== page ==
- Owners of premises not visible from the street report problems of illegal dumping of main household appliances after-hours
- Businesses with drive-through windows report that the presence of this window generates additional litter, which requires additional expense for cleanup
- Owners of businesses near interstates say that transients and travelers who use their parking lots as a rest area generate a lot of litter
- Most businesses acknowledge litter is a problem and spend money on clean up
- Convenience stores attract more litter than other businesses
Interesting to note that when asked about their perceptions of how their municipality responds to citizen reports of littering or illegal dumping, the majority of respondents said if they reported a case of illegal dumping or littering, there would be no specific action taken. The majority of respondents also said that existing anti-littering laws were of little or no use due to lack of enforcement.
(That was based on Partnership survey of cities.)
- People who feel the highest personal obligation to not litter are also people who feel a strong sense of identity with their communities, frequent recreational areas, have self-esteem and place special value on a sense of accomplishment, warm relationships, and a sense of belonging.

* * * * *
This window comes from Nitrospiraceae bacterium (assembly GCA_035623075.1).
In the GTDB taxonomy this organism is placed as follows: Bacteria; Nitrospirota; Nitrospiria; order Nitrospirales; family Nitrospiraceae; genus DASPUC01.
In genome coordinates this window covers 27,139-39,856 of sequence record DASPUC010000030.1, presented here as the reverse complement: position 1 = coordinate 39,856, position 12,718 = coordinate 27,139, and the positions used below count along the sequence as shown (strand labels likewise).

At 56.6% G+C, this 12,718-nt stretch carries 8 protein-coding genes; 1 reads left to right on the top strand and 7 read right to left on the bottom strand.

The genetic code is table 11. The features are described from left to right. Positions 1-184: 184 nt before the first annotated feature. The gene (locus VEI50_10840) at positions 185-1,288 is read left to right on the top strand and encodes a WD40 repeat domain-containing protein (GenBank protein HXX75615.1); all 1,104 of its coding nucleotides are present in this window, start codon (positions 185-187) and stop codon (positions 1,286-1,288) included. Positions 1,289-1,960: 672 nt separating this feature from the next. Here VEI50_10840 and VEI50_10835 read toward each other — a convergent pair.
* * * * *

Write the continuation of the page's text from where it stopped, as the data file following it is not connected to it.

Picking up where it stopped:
- People who don't litter are not necessarily going to pick up other people's litter. While a good education seems to have a positive effect on individual littering and recycling habits, those with the highest levels of education are not as likely to pick up other people's litter.
- Younger people litter more, particularly when in groups.
- Littering tends to be less in areas where community recycling is available. The correlation between littering and recycling may be attributed to public education associated with recycling which in turn has increased awareness of litter and a need to properly dispose of it.
- The presence or absence of trash receptacles is not a major factor in littering.